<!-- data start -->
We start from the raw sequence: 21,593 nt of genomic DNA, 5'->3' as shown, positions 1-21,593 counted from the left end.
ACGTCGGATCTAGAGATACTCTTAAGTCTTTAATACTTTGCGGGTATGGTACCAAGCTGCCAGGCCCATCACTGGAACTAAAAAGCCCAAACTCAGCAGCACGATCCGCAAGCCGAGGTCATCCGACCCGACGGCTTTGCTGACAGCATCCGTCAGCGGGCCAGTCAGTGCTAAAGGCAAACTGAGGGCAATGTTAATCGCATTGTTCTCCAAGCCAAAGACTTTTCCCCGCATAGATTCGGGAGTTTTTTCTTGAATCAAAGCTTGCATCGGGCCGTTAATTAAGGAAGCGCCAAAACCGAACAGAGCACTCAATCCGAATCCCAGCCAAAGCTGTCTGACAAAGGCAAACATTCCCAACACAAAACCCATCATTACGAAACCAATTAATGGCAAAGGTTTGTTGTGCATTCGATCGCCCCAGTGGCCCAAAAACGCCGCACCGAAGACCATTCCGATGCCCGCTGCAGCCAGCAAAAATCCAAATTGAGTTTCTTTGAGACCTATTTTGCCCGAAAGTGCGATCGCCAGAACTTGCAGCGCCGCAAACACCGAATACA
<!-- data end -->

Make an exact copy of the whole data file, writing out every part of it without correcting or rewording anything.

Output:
We start from the raw sequence: 21,593 nt of genomic DNA, 5'->3' as shown, positions 1-21,593 counted from the left end.
ACGTCGGATCTAGAGATACTCTTAAGTCTTTAATACTTTGCGGGTATGGTACCAAGCTGCCAGGCCCATCACTGGAACTAAAAAGCCCAAACTCAGCAGCACGATCCGCAAGCCGAGGTCATCCGACCCGACGGCTTTGCTGACAGCATCCGTCAGCGGGCCAGTCAGTGCTAAAGGCAAACTGAGGGCAATGTTAATCGCATTGTTCTCCAAGCCAAAGACTTTTCCCCGCATAGATTCGGGAGTTTTTTCTTGAATCAAAGCTTGCATCGGGCCGTTAATTAAGGAAGCGCCAAAACCGAACAGAGCACTCAATCCGAATCCCAGCCAAAGCTGTCTGACAAAGGCAAACATTCCCAACACAAAACCCATCATTACGAAACCAATTAATGGCAAAGGTTTGTTGTGCATTCGATCGCCCCAGTGGCCCAAAAACGCCGCACCGAAGACCATTCCGATGCCCGCTGCAGCCAGCAAAAATCCAAATTGAGTTTCTTTGAGACCTATTTTGCCCGAAAGTGCGATCGCCAGAACTTGCAGCGCCGCAAACACCGAATACA